Weather in the Galapagos in March

written by Joanne Owen

updated 21.02.2024

Offering unique wildlife wonders and unforgettable landscapes, the Galapagos Islands are a bucket-list-level destination for travellers seeking something rather special. If you’re not sure when to visit this Ecuadorian wonder, read on to find out about the weather in the Galapagos in March, along with tips on what to do and see, and inspirational itinerary suggestions.

Is March a good time to visit the Galapagos Islands?

While there’s not really a bad time to visit the Galapagos Islands, many might argue that March is one of the best months to visit, depending on what you most to see and do.

When it comes to the Galapagos weather in March, though this month is the peak of the rainy season around these parts, it rarely rains all day. Precipitation is intermittent and typically sees morning and early afternoon showers give way to sunshine. 

The rain gives the landscapes a lusher quality — all the better if you plan to hike and take plenty of dramatic photos. 

To minimise your chance of rain, visit at the end of March, when the rainy season starts to tail off. 

March is also one of the hottest times to visit the Galapagos, with warm waters and great visibility offering ideal snorkelling conditions.

While every month of the year in the Galapagos will reward wildlife-lovers, being mating season for many animals, March is an especially interesting time to visit. We share more detail on March’s wildlife-watching opportunities below. 

For more Galapagos inspiration, talk to our local experts, and browse our customisable Ecuador itineraries.

Bartolome Island, Galapagos, Ecuador. Bartolome Island is a volcanic islet in the Galapagos Islands with an amazing viewpoint at the top © Seumas Christie-Johnston/Shutterstock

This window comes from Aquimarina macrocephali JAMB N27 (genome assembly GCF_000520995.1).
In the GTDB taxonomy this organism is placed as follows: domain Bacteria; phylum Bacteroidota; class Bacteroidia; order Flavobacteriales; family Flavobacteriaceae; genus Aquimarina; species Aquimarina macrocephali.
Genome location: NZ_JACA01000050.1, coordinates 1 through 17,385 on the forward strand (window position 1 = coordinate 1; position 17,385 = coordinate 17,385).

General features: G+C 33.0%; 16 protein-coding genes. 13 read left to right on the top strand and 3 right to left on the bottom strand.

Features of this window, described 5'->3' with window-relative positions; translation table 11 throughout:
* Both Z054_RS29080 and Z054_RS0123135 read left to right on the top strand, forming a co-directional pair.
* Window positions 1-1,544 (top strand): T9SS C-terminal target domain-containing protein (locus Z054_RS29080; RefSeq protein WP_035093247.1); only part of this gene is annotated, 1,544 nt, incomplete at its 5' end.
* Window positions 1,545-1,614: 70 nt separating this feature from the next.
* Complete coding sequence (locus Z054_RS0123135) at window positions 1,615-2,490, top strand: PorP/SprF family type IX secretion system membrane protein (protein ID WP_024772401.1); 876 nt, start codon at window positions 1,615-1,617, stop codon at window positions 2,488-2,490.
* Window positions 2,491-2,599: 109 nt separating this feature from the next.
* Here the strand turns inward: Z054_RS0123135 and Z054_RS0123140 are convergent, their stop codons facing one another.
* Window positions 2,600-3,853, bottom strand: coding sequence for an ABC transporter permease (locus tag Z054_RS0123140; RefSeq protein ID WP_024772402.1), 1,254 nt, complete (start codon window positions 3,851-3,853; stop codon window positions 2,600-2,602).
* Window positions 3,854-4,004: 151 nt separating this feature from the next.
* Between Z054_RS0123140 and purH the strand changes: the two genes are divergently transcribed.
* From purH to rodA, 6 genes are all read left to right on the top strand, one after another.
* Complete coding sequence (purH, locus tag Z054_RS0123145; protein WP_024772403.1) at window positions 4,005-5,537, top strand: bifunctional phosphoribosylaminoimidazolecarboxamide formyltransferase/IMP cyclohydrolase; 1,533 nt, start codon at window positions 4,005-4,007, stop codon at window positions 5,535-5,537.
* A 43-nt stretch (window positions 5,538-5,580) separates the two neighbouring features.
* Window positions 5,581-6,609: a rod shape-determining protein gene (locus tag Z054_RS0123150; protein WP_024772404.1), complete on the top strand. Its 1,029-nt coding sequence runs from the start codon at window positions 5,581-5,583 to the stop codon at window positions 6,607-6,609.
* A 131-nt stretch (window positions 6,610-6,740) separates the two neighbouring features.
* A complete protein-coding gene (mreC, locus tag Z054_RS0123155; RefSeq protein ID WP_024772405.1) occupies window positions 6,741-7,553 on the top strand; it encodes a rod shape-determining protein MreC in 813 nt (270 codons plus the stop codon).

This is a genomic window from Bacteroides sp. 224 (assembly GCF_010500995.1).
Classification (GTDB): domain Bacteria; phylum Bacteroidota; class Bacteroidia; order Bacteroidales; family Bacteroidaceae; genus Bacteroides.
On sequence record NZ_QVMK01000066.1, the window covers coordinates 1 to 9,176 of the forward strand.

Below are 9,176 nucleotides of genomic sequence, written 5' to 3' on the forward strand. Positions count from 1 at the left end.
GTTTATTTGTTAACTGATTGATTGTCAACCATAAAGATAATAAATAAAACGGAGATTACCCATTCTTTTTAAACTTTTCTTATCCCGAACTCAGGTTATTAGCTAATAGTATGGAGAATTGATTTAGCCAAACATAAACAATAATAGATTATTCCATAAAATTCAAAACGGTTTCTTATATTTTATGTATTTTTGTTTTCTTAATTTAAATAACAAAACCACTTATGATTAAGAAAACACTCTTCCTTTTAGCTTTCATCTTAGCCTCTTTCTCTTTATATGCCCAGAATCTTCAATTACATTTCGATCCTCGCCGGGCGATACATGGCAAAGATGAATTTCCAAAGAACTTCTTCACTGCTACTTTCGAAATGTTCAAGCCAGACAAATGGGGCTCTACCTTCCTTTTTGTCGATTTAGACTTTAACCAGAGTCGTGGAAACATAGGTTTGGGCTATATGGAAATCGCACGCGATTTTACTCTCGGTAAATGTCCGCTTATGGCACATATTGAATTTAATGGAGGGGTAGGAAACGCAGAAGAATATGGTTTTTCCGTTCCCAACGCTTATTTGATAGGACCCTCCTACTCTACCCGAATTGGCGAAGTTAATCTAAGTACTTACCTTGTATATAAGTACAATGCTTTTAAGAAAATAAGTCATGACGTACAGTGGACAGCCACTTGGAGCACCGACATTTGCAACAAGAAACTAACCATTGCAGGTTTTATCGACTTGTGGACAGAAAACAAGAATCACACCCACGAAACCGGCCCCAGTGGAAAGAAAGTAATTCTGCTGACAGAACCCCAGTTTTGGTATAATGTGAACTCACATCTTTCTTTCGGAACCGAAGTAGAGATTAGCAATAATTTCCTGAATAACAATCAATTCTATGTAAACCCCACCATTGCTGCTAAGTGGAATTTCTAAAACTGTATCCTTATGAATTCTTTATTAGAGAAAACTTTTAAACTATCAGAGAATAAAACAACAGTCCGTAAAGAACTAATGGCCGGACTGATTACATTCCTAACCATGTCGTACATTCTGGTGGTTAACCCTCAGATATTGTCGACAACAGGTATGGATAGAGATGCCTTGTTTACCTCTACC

The Galapagos weather in March is warm with showers. Bartolome Island © Seumas Christie-Johnston/Shutterstock

Average temperatures in the Galapagos Islands in March

March is one of the warmest months to visit the Galapagos Islands, with its average maximum air temperature reaching 31°C / 88°F, and an average minimum of 24°C / 75°F.

As for the sea, expect temperatures to be in the range of 74-76°C / 23-24°C. Meanwhile, the average monthly rainfall is two inches.

All in all, the Galapagos weather in March means warm-to-hot air temperatures and rain showers, which are usually pretty quickly to come and go.

Still undecided about where to travel? Read up on the best places to visit in March.

isabela-island-galapagos-shutterstock_584128561

isabela Island, Galapagos © Shutterstock

What about crowds and costs?

Being at the peak of the rainy season, March tends to see smaller crowds. It’s certainly a lot quieter and cheaper than if you were to visit in December, at the height of the peak season.

As such, it can be a good time to visit to try to find a bit of a bargain, bearing in mind that the Galapagos isn’t exactly a budget-friendly destination.

Also note that when Easter falls in March, you can expect a surge in crowds and prices.

Still wondering when to visit? Read our guide to the best time to visit Ecuador.

Galapagos iguana

Galapagos iguana © Shutterstock

Ready for your dream trip to Ecuador in March?

If you’re ready to explore Ecuador and the Galapagos in March, take inspiration from our itineraries before booking your trip. 

Fully customisable, and crafted in conjunction with a local expert, they take the hassle out of planning, leave you ready to make the most of your adventure. 

Here are a few sample itineraries to kickstart your trip:

  • Galapagos Special — three islands in 10 days: the start and end of this extraordinary trip is Quito, a UNESCO World Heritage Site and capital of Ecuador, with visits to a trio of incredible islands (San Cristobel, Santa Cruz and Isabela Island) offering travellers utter immersion into wildife and nature.
  • Luxury Galapagos cruise and mainland highlights: spend seven nights on a luxurious super yacht in the Galapagos to explore the natural wonders of this island paradise in style. Afterwards, fly to the mainland and discover Ecuador from Guayaquil to Quito. Volcanoes, waterfalls, markets, and much more await.
  • Ecuador Highlights — Amazon and Galapagos: into adventure? This trip takes you from Quito and Otavalo to the Amazon, where guided boat tours unveil flora, fauna and indigenous customs. Next, you'll venture to the glorious Galapagos islands for more exploration and adventure.